(a)      such inmate is suffering from a terminal disease or condition or if such inmate is rendered physically incapacitated as a result of injury, disease or illness so as to severely limit daily activity or inmate self-care;

 

(b)      the risk of re-offending is low; and

 

(c)      there are appropriate arrangements for the inmate's supervision, care and treatment within the community to which the inmate is to be released.

 

(2)          (a)      An application for medical parole shall be lodged in the prescribed manner, by-

 

(i)         a medical practitioner; or

 

(ii)        a sentenced inmate or a person acting on his or her behalf.

 

(b)      An application lodged, by a sentenced inmate or a person acting on his or her behalf, in accordance with paragraph (a) (ii), shall not be considered by the National Commissioner, the Correctional Supervision and Parole Board or the Minister, as the case may be, if such application is not supported by a written medical report recommending placement on medical parole.

 

(c)      The written medical report must include, amongst others, the provision of-

 

(i)         a complete medical diagnosis and prognosis of the terminal illness or physical incapacity from which the sentenced inmate suffers;

 

(ii)        a statement by the medical practitioner indicating whether the inmate is so physically incapacitated as to limit daily activity or inmate self-care; and

 

(iii)       reasons as to why the placement on medical parole should be considered.

 

(3)        (a)        The Minister must establish a medical advisory board to provide an independent medical report to the National Commissioner, Correctional Supervision and Parole Board or the Minister, as the case may be, in addition to the medical report referred to in subsection (2) (c).

 

(b)        Nothing in this section prohibits a medical practitioner or medical advisory board from obtaining a written medical report from a specialist medical practitioner.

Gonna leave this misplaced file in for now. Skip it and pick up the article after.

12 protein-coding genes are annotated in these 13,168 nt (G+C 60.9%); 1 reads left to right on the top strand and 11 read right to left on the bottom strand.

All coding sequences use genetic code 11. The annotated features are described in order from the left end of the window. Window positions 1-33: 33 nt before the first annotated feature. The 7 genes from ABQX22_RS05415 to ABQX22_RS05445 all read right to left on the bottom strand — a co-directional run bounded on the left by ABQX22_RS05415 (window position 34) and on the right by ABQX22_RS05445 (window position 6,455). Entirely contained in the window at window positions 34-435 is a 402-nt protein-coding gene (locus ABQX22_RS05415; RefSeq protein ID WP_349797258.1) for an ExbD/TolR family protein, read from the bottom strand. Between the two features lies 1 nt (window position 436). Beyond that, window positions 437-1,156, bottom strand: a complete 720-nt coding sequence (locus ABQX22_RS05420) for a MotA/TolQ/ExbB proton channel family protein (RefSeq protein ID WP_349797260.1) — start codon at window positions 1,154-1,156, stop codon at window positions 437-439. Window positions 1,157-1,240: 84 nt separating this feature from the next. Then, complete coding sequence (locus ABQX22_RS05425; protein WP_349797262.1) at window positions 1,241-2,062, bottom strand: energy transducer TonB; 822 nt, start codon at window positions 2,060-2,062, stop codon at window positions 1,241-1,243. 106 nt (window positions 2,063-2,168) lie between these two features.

(4)        (a)        The placement of a sentenced inmate on medical parole must take place in accordance with the provisions of Chapter VI and is subject to-

 

(i)         the provision of informed consent by such inmate to allow the disclosure of his or her medical information, to the extent necessary, in order to process an application for medical parole; and

 

(ii)        the agreement by such inmate to subject himself or herself to such monitoring conditions as set by the Correctional Supervision and Parole Board in terms of section 52, with an understanding that such conditions may be amended and or supplemented depending on the improved medical condition of such inmate.

 

(b)        An inmate placed on medical parole may be requested to undergo periodical medical examinations by a medical practitioner in the employ of the Department.

 

(5)        When making a determination as contemplated in subsection (1) (b), the following factors, amongst others, may be considered:

 

(a)        Whether, at the time of sentencing, the presiding officer was aware of the medical condition for which medical parole is sought in terms of this section;

 

(b)        any sentencing remarks of the trial judge or magistrate;

 

(c)        the type of offence and the length of the sentence outstanding;

 

(d)        the previous criminal record of such inmate; or

 

(e)        any of the factors listed in section 42 (2) (d).

 

(6)        Nothing in this section prohibits a complainant or relative from making representations in accordance with section 75 (4).

 

(7)        A decision to cancel medical parole must be dealt with in terms of section 75 (2) and (3): Provided that no placement on medical parole may be cancelled merely on account of the improved medical condition of an inmate.

 

(8)        (a)       The Minister must make within six months after promulgation of this Act regulations regarding the processes and procedures to follow in the consideration and administration of medical parole.

 

(b)        The regulations referred to in paragraph (a), must be submitted to

Parliament for approval-

 

(i)         at least one month before promulgation, if Parliament is in session; or